8 November 2018
The national chair of the Police Federation has slammed the Government for allowing policing to get into a critical condition and says it is a national scandal.
John Apter’s criticism came as another Parliamentary committee published what he calls a ‘damning indictment’ of the way in which the Home Office manages forces’ finances.
The Public Accounts Committee (PAC) concludes public confidence has been ‘severely dented’ as the police service has been forced to re-prioritise work in response to funding cuts.
The report, issued yesterday, argues the Home Office does not understand the demands being faced by the police service and calls for an urgent overhaul of the funding formula – the way the Government determines how much police forces receive from central government is calculated.
“This report is the latest in a long series of huge red flags for the Government. This is now a critical situation and a national scandal. And they can’t say they weren’t warned,” says John.
“Dedicated police officers are at breaking point and are overwhelmed by the ever-increasing demands being heaped on them as a result of eight years of austerity.”
And he asks: “What will it take for the Government to take its head out of the sand and do something about it?” he continued.
Dave Stokes, chair of Leicestershire Police Federation, has also questioned the Government's stance.
"Public confidence is being affected and sometimes people make the assumption that police forces and their officers don’t care anymore," he explained.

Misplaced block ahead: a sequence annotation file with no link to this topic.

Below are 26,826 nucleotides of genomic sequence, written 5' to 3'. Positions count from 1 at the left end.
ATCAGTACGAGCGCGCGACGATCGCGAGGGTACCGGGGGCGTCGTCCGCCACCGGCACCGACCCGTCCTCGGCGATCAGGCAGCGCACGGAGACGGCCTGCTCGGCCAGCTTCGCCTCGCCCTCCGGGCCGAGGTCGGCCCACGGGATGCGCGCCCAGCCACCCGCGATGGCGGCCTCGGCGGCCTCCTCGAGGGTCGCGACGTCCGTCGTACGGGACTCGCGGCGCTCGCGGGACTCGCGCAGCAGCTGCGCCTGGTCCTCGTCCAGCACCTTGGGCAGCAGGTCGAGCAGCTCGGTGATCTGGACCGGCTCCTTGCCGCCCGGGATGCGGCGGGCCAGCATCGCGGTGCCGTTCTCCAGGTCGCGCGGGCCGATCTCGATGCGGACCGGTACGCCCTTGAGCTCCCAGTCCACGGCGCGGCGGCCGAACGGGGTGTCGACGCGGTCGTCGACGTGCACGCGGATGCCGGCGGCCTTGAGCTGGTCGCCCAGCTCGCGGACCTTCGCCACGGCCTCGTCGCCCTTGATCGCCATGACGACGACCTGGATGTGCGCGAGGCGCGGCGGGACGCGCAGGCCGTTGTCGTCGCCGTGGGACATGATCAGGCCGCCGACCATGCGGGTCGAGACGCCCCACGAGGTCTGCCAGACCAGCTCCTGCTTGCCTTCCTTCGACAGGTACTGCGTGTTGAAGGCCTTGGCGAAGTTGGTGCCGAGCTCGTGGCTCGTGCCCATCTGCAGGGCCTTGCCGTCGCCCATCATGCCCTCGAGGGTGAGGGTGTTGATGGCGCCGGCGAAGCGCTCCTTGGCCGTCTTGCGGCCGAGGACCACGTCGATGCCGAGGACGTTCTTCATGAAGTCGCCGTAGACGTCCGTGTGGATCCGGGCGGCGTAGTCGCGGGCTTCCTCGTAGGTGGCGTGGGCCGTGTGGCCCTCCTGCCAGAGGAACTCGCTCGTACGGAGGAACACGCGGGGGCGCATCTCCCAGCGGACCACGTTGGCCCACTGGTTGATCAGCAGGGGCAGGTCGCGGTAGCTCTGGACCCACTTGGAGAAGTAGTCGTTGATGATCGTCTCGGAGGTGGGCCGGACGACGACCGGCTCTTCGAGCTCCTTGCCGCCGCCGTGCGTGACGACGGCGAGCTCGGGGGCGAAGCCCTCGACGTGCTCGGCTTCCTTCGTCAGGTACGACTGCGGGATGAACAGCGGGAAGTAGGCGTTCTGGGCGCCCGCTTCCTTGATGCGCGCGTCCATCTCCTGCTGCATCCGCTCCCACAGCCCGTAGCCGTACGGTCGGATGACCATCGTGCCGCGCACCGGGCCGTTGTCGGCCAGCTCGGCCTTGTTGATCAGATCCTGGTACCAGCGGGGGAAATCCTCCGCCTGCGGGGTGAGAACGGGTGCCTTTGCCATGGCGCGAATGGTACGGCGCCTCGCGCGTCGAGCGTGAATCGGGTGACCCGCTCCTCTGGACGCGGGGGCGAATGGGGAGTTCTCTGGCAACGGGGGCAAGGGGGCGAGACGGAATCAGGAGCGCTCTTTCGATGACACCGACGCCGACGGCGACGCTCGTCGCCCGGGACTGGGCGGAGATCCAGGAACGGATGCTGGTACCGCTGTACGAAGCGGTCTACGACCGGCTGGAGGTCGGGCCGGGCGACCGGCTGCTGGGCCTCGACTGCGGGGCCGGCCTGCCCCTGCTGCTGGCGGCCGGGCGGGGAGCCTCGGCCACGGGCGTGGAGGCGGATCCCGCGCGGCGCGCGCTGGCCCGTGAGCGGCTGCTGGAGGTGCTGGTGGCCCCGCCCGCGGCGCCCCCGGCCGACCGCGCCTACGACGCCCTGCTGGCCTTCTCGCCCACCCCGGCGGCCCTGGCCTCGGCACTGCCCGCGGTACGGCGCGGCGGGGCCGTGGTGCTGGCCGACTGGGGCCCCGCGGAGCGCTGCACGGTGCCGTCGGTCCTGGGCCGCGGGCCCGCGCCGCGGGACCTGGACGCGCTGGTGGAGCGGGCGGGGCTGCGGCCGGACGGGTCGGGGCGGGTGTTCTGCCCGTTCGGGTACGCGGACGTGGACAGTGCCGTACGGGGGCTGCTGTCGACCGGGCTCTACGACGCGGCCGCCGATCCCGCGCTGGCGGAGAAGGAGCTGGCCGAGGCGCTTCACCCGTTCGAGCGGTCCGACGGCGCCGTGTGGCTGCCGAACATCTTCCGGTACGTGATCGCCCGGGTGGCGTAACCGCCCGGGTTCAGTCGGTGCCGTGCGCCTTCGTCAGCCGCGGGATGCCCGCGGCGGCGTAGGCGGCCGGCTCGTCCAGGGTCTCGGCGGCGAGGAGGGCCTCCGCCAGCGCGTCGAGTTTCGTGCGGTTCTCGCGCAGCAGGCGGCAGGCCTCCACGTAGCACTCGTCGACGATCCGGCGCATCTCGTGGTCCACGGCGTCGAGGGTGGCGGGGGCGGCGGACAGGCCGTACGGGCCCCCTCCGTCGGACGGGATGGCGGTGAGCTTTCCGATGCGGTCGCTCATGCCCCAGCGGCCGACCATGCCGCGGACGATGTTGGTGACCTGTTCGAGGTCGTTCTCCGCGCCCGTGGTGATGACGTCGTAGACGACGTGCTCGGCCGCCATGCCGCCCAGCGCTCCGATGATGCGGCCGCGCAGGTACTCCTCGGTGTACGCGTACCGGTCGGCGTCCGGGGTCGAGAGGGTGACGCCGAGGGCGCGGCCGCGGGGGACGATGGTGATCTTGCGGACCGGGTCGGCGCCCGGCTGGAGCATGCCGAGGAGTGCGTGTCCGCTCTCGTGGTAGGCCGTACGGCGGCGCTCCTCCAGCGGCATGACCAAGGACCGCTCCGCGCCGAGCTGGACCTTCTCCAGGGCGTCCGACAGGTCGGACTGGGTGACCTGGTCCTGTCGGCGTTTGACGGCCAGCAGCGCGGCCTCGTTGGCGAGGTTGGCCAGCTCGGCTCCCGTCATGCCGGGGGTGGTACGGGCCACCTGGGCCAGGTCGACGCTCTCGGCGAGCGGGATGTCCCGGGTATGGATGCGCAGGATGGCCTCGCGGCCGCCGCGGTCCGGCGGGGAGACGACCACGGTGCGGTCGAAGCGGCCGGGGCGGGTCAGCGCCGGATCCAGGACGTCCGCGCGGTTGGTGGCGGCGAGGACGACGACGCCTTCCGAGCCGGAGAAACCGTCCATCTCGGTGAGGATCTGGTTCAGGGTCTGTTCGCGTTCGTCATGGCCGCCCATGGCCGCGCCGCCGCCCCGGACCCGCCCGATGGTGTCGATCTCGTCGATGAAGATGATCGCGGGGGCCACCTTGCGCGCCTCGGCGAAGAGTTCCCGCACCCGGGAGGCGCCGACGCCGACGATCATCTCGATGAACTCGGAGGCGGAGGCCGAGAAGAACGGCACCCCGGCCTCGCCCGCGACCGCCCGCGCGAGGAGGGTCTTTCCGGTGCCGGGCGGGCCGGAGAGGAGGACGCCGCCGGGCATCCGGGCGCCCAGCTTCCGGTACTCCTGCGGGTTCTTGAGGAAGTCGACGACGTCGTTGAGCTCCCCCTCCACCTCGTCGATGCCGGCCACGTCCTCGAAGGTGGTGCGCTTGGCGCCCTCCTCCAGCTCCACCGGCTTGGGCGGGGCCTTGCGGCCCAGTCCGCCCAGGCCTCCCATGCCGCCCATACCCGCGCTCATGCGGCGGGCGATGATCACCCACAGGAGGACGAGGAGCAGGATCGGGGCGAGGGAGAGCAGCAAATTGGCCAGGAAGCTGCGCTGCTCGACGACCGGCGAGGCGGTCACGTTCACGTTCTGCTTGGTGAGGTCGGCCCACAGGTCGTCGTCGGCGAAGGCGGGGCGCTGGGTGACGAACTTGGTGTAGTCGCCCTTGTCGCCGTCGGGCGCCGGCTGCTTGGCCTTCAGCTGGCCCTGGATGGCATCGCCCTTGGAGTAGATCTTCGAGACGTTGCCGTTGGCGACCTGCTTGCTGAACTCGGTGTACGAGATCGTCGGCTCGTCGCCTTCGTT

"The truth is our officers are as dedicated as ever which is why some are breaking, trying to do the best they can with the numbers we have. The Government should take responsibility and own up to the fact that its public sector cuts are affecting what chief officers can realistically do with budgets as they are."
The conclusions of the PAC report mirror closely the findings of those of the National Audit Office which in September said the Home Office had no systematic approach to ensuring forces are financially sustainable.
It also comes just weeks after the influential Home Affairs Select Committee warned the Home Office lacked a clear picture of the funding levels needed to maintain the essential policing service that the public has a right to expect.
Only last week, Chief Constable Sara Thornton, chair of the National Police Chiefs’ Council, sparked a debate about forces needing to ‘re-focus on core policing’ because of limited resources.
The national chair concluded: “My members and the communities they serve are suffering as a result of inaction and the Government must invest immediately if further damage to our police service is to be prevented.
“The fact that policing has been allowed to get to this desperate situation is a dereliction of the Government’s duty and unforgivable.”